MBTA boat

The MBTA boat or MBTA ferry system is a public boat service providing water transportation in Boston Harbor. It is operated by Boston Harbor Cruises (BHC) under contract to the Massachusetts Bay Transportation Authority (MBTA). The system consists of three routes that terminate in downtown Boston. F1 service runs from Rowes Wharf to Hewitt's Cove in Hingham. F2H service runs from Long Wharf to Hewitt's Cove, with some trips stopping at Logan Airport, Pemberton Point in Hull, and/or some of the Boston Harbor Islands. F4 service runs in the inner harbor between Long Wharf and the Charlestown Navy Yard. Two additional seasonal routes, not funded by the MBTA but included on some MBTA documents, run from Boston to Salem and Winthrop.

In the 19th century, numerous steamship routes ran from Boston to various destinations in the inner harbor, North Shore, and South Shore, plus routes to elsewhere in New England and to Europe. Ferry service declined in the late 19th century and 20th century due to competition from railways, streetcars, and finally automobiles; by the 1930s, only summer routes plus the East Boston ferry remained. Year round service to Hull was reintroduced in 1963, and was then the only commuter ferry service in the country. This was followed by Hingham service in 1975, tourist-oriented Charlestown service in 1979, and Quincy service in 1996 – as well as several other short-lived routes. Most routes were either unsubsidized or state-funded; from 1986 to 2002, they gradually became subsidized by the MBTA. Service to Quincy and Hull was combined in 1998; in 2013, the Quincy terminal was replaced by Hingham due to wharf damage.

The MBTA owns two ferries used on the F2H route; BHC owns ferries used on the F1 and F4 routes. The ferry system has the highest on-time performance and farebox recovery ratio of MBTA service types. However, it is only a small component of MBTA service: in 2014, the three MBTA-funded routes carried 5,070 passengers per weekday – about 0.3% of total MBTA ridership.

Boat service between Boston and Charlestown ended in 1786 after the completion of the Charles River Bridge.[4] The Winnisimmet Ferry to Chelsea ran until January 1917, with a brief revival starting on May 15, 1990 during early Big Dig construction.[5][6][7] Boston Harbor Cruises (BHC) began tourist-oriented service, funded by the National Park Service, between Long Wharf and the Navy Yard in June 1979. In June 1987, this was switched to general-purpose ferry service funded by the Boston Redevelopment Authority.[4] In October 1988, the Massachusetts Department of Public Works (DPW) began a four-year reconfiguration of the interchange between the Tobin Bridge and the Charlestown High Bridge. Charlestown ferry service was then increased, with funding from the DPW via the MBTA, and increased again in 1989.[4] In 2004, the MBTA began directly funding the service.[4]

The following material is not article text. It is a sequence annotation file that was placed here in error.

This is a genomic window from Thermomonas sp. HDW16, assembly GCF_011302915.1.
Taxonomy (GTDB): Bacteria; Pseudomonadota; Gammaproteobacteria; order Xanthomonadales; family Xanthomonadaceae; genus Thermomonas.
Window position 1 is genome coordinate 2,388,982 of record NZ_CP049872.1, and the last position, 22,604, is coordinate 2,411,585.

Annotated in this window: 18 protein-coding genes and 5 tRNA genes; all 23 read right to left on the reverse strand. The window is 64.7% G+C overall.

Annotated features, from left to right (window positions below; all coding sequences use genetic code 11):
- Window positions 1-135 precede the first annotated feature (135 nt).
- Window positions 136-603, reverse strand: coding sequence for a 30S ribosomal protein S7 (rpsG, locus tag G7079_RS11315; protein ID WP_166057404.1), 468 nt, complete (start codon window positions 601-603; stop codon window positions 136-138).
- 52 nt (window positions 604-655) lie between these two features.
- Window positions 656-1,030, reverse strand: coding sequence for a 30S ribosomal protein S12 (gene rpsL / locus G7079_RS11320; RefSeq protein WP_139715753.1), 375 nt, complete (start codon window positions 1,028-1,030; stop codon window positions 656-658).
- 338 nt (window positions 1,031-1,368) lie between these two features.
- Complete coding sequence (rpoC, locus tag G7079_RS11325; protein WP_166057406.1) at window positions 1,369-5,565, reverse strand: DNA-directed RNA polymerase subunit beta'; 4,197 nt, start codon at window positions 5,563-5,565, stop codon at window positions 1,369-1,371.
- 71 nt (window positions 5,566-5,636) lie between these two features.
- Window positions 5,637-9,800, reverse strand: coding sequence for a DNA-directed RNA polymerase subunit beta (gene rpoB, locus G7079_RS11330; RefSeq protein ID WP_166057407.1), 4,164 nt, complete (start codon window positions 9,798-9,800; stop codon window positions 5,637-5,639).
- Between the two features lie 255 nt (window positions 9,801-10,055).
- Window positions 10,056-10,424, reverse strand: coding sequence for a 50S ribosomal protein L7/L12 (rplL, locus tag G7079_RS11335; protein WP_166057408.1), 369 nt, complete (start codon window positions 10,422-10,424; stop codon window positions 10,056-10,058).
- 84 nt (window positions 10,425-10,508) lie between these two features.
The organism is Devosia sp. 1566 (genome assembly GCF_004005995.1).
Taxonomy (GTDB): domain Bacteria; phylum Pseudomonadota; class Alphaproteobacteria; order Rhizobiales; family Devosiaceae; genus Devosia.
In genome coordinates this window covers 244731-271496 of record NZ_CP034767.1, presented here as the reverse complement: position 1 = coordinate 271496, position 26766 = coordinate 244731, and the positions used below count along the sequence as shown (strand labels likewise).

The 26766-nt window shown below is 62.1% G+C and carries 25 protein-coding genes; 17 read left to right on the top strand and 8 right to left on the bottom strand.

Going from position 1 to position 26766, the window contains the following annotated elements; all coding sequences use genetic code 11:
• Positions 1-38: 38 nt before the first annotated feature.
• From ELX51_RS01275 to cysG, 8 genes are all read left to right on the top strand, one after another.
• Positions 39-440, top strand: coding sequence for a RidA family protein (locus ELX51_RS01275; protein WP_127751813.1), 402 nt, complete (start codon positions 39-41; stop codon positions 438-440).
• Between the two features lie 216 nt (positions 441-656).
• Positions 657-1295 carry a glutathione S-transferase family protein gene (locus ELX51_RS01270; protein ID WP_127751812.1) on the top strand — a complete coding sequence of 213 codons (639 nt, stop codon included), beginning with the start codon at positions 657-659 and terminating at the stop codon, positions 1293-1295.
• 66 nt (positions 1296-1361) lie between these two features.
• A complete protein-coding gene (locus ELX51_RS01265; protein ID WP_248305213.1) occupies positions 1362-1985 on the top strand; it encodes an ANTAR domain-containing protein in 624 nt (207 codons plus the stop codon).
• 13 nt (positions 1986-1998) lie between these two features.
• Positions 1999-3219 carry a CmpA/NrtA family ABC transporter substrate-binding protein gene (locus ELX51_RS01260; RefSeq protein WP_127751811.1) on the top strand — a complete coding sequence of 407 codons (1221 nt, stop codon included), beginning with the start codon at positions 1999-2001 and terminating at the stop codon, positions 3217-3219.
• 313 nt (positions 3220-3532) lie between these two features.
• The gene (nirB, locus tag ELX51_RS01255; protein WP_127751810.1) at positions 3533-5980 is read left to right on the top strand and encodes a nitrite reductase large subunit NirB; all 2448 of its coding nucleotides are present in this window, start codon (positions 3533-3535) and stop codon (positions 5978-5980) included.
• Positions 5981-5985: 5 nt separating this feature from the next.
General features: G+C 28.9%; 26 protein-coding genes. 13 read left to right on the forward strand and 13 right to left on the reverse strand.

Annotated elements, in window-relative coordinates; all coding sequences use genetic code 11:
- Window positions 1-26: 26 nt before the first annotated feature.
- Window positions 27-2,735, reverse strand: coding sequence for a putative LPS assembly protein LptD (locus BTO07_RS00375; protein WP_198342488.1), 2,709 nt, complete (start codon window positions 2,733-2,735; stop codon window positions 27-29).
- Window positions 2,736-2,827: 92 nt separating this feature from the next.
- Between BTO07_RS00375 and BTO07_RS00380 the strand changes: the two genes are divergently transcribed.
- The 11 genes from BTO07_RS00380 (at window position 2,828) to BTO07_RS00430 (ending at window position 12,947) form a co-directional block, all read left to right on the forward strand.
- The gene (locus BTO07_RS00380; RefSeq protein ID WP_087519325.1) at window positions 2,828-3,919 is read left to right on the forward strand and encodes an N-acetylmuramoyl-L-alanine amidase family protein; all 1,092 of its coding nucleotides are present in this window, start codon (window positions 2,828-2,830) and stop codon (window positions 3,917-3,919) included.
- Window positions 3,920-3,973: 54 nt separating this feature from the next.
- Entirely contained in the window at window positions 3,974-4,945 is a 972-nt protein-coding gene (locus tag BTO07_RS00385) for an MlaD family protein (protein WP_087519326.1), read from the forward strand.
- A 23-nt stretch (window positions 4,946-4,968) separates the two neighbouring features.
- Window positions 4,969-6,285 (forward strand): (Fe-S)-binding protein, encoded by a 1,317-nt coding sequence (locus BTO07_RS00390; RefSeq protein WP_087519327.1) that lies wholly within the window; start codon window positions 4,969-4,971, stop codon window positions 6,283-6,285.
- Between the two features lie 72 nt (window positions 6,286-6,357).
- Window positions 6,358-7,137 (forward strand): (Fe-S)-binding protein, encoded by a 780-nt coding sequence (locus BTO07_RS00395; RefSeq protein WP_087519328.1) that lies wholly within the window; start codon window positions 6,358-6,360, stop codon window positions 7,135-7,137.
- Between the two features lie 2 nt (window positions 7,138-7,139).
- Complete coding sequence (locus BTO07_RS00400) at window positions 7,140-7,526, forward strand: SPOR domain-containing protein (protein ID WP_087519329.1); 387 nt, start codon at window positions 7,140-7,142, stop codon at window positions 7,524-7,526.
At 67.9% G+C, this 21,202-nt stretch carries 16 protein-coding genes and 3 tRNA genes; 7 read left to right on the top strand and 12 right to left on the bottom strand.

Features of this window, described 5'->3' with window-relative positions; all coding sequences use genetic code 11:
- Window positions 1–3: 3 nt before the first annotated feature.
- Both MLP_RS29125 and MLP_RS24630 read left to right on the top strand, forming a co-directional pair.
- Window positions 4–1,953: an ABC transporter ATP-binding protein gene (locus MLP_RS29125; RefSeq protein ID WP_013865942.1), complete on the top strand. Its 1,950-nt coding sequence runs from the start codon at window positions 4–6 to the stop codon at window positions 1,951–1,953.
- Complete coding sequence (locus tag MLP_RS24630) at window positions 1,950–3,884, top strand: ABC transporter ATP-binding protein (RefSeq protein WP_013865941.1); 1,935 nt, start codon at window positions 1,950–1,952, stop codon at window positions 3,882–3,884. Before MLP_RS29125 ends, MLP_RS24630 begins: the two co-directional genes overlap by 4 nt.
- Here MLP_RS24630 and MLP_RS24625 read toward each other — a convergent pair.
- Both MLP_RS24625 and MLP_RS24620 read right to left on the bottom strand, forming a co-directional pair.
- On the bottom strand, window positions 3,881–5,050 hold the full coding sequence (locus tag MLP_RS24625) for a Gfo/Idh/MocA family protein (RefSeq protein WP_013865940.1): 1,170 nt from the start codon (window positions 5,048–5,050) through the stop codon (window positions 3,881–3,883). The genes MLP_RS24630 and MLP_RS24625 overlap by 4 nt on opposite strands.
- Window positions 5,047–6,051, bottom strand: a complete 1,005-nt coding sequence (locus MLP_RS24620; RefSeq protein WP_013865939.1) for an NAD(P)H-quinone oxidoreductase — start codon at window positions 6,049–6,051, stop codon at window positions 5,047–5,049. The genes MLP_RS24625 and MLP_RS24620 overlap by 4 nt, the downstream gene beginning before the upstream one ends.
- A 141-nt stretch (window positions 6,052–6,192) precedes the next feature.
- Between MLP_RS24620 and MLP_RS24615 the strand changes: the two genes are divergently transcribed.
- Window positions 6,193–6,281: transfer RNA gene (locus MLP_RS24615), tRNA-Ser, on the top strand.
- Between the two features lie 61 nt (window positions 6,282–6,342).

Two additional routes – the F3 Lovejoy WharfBoston Navy Yard and F5 Lovejoy Wharf–World Trade Center via Moakley Courthouse – began operation in 1997 during Big Dig construction.[8] They were discontinued on January 21, 2005 due to low ridership.[8][9] The F5X Lovejoy Wharf–World Trade Center express route was not funded by the MBTA and was run until February 24, 2006.[9] A one-year pilot of a privately funded Lovejoy Wharf–Fan Pier route, intended mostly as a private employee shuttle, began in January 2019. It is overseen by the Massachusetts Convention Center Authority on behalf of private companies in the Seaport, rather than by the MBTA.[10] The fare for public riders was substantially reduced in April 2019.[11]

F4 service was indefinitely suspended on March 17, 2020 due to reduced ridership during the COVID-19 pandemic.[12] On June 22, 75% of weekday service was restored, though weekend service remains suspended.[13] F4 service was again temporarily suspended from January 23 to May 22, 2021.[14][15]

Ferry service to East Boston began in 1832. The North Ferry (Battery Street to Border Street) ended in 1938 after the 1934 opening of the Sumner Tunnel; the BRB&L ferry (Rowes Wharf to Jeffries Point) ended in 1940, while the South Ferry (Sargent Wharf to Lewis Wharf) lasted until 1952.[16][7] City-run service ran from a new wharf at Lewis Street to Long Wharf from 1995 to 1997; it was discontinued due to extremely low ridership (an average of 1.3 passengers per trip) as the Blue Line provided a faster and more frequent service along the same corridor.[17][18]

In 2011, then-mayor Thomas Menino proposed ferry service between East Boston and Fan Pier on the South Boston Waterfront, a route without current direct transit service.[17] In August 2012, the Federal Highway Administration awarded $1.28 million to the city for the purchase of two boats.[19] In September 2012, the Boston Redevelopment Authority accepted the grant and agreed to rehabilitate the East Boston Marine Terminal for the ferries, which were then expected to begin operation in 2013.[20] In August 2014, the MBTA opened bidding for providing the two boats for East Boston service.[21] However, the grant was less than the actual cost of two boats, and plans for the service stalled.[22]